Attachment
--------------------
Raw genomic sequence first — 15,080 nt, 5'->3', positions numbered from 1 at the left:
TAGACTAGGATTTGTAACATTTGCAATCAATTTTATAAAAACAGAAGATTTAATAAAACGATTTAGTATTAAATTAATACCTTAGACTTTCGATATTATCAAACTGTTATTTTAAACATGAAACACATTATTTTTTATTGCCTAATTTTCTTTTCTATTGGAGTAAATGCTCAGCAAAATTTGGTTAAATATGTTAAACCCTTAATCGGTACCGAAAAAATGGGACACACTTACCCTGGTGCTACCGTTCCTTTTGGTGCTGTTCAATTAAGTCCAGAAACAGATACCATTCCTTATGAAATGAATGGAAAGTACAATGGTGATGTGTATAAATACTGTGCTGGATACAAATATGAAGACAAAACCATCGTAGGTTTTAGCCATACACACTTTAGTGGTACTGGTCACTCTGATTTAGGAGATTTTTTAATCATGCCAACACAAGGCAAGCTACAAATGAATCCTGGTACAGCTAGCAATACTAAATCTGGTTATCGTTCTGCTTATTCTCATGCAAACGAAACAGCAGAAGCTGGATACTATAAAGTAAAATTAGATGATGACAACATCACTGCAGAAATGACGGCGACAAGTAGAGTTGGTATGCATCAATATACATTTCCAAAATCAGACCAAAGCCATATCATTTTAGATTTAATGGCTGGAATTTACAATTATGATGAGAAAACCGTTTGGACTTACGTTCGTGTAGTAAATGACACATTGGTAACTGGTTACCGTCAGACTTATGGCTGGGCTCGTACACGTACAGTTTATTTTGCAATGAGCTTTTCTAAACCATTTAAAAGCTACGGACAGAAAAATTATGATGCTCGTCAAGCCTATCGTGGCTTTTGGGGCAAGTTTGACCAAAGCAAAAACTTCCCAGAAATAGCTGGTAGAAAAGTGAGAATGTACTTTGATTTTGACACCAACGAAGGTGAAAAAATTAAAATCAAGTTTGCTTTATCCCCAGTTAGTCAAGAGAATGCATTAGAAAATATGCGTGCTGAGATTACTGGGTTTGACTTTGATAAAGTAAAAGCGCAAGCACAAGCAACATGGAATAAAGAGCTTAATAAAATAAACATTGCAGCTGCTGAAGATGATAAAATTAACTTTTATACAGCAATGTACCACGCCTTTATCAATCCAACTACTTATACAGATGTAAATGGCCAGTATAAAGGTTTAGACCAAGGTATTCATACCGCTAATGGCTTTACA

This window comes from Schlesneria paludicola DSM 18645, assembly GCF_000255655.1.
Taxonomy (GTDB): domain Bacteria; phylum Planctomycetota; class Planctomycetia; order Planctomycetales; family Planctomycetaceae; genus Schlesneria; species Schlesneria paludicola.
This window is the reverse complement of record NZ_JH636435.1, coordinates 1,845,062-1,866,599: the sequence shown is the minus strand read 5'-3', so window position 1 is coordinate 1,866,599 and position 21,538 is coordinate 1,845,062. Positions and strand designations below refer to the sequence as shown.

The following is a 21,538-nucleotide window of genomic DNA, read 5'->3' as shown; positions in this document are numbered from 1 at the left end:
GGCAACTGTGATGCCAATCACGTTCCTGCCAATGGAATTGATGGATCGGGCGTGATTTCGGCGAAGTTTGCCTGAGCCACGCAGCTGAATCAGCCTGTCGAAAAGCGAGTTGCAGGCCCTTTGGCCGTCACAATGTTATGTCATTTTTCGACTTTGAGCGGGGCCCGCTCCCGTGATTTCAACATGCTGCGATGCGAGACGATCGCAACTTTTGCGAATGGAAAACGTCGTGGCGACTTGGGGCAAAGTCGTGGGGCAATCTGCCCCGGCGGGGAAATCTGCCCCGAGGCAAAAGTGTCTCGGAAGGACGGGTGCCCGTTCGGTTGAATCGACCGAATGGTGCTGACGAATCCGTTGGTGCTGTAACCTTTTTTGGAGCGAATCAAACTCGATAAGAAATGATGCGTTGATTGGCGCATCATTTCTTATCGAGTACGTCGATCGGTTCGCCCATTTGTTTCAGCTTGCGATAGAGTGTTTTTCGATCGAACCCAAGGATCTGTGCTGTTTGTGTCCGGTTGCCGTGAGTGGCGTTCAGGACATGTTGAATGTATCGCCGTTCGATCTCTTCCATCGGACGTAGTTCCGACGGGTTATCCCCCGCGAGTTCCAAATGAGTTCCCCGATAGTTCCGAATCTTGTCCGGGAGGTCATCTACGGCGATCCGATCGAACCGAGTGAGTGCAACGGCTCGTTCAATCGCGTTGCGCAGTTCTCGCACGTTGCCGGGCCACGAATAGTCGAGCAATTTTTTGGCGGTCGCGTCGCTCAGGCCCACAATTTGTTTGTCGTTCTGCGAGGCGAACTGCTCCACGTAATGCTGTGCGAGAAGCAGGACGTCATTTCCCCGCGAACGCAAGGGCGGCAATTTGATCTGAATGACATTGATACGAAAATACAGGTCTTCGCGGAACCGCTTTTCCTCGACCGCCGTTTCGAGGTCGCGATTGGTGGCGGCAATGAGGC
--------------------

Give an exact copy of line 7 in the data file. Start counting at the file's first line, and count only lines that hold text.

GGCAACTGTGATGCCAATCACGTTCCTGCCAATGGAATTGATGGATCGGGCGTGATTTCGGCGAAGTTTGCCTGAGCCACGCAGCTGAATCAGCCTGTCGAAAAGCGAGTTGCAGGCCCTTTGGCCGTCACAATGTTATGTCATTTTTCGACTTTGAGCGGGGCCCGCTCCCGTGATTTCAACATGCTGCGATGCGAGACGATCGCAACTTTTGCGAATGGAAAACGTCGTGGCGACTTGGGGCAAAGTCGTGGGGCAATCTGCCCCGGCGGGGAAATCTGCCCCGAGGCAAAAGTGTCTCGGAAGGACGGGTGCCCGTTCGGTTGAATCGACCGAATGGTGCTGACGAATCCGTTGGTGCTGTAACCTTTTTTGGAGCGAATCAAACTCGATAAGAAATGATGCGTTGATTGGCGCATCATTTCTTATCGAGTACGTCGATCGGTTCGCCCATTTGTTTCAGCTTGCGATAGAGTGTTTTTCGATCGAACCCAAGGATCTGTGCTGTTTGTGTCCGGTTGCCGTGAGTGGCGTTCAGGACATGTTGAATGTATCGCCGTTCGATCTCTTCCATCGGACGTAGTTCCGACGGGTTATCCCCCGCGAGTTCCAAATGAGTTCCCCGATAGTTCCGAATCTTGTCCGGGAGGTCATCTACGGCGATCCGATCGAACCGAGTGAGTGCAACGGCTCGTTCAATCGCGTTGCGCAGTTCTCGCACGTTGCCGGGCCACGAATAGTCGAGCAATTTTTTGGCGGTCGCGTCGCTCAGGCCCACAATTTGTTTGTCGTTCTGCGAGGCGAACTGCTCCACGTAATGCTGTGCGAGAAGCAGGACGTCATTTCCCCGCGAACGCAAGGGCGGCAATTTGATCTGAATGACATTGATACGAAAATACAGGTCTTCGCGGAACCGCTTTTCCTCGACCGCCGTTTCGAGGTCGCGATTGGTGGCGGCAATGAGGC